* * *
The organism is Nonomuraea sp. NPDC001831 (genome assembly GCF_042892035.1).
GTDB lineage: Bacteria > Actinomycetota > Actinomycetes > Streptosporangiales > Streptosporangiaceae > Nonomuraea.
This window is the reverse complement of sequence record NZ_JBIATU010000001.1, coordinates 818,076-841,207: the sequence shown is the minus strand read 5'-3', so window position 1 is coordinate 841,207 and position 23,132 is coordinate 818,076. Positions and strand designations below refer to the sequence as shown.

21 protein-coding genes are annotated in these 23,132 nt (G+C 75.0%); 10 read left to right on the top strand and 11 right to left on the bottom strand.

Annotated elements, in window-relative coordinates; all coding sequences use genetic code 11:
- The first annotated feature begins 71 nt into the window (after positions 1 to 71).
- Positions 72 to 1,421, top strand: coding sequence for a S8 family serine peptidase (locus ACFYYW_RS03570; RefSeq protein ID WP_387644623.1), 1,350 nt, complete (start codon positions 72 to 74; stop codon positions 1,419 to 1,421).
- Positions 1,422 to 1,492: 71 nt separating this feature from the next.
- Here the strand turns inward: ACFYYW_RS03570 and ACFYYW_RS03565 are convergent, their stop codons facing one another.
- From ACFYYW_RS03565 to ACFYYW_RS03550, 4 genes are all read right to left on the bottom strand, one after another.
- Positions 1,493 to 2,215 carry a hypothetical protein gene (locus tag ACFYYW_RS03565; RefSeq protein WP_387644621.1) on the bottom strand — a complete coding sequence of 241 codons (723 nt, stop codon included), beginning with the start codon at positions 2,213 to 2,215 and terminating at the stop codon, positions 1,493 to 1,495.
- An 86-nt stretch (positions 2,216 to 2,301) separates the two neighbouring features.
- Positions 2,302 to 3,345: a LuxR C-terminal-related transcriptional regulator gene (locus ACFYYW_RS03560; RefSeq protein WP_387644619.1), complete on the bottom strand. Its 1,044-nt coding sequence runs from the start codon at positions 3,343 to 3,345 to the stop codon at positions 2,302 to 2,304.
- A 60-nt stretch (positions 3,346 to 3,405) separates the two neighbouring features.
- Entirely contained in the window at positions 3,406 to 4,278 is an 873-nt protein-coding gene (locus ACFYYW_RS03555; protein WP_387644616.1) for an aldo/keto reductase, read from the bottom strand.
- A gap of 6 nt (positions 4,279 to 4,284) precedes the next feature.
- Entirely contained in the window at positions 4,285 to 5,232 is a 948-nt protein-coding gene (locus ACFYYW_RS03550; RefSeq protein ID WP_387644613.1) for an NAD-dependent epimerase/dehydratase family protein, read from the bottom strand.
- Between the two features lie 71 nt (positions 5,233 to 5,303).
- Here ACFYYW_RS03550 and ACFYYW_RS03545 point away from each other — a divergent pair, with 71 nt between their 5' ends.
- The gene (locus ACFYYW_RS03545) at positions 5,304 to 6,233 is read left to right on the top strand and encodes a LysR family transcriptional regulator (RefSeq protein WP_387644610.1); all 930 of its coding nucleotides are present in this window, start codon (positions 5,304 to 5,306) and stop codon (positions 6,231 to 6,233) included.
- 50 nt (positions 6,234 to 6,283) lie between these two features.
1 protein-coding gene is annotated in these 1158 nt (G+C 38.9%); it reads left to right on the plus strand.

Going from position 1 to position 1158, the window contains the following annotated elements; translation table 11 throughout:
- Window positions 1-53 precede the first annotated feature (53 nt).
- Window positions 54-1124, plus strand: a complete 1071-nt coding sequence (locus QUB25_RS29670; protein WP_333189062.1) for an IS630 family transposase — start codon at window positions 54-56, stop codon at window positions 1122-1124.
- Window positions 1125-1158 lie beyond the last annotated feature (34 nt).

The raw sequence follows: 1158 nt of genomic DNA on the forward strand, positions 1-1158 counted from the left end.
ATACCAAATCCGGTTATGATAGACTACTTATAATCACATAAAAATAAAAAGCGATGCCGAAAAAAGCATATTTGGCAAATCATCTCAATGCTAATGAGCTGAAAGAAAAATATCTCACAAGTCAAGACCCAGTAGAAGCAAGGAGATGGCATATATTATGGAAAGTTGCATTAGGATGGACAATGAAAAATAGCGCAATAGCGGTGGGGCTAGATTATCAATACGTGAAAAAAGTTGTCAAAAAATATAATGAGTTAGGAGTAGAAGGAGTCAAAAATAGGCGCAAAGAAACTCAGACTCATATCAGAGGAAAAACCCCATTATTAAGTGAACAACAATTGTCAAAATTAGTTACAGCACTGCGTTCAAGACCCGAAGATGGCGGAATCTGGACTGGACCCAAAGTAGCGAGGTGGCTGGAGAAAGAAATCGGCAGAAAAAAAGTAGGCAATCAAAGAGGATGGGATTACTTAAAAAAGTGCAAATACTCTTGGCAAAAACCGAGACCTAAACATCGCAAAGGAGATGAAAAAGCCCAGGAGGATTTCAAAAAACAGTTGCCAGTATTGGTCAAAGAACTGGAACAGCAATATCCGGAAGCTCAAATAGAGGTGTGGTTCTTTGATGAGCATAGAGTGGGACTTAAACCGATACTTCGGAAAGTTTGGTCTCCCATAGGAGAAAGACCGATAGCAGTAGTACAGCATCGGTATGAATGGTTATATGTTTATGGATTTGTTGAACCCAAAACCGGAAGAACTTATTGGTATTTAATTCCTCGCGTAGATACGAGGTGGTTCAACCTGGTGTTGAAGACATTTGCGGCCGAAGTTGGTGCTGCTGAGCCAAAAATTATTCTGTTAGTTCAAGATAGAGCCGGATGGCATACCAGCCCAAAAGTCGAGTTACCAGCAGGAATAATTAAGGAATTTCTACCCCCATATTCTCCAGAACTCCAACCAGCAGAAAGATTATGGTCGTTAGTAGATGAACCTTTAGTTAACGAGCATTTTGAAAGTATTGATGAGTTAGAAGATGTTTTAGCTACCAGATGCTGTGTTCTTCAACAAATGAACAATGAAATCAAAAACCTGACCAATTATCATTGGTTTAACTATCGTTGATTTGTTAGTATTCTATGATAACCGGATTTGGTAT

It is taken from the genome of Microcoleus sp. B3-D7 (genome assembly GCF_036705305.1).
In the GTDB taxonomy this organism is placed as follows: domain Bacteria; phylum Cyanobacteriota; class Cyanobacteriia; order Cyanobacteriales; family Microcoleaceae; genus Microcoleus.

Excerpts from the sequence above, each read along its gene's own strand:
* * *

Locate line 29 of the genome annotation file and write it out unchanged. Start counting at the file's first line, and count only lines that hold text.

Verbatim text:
It is taken from the genome of Microcoleus sp. B3-D7 (genome assembly GCF_036705305.1).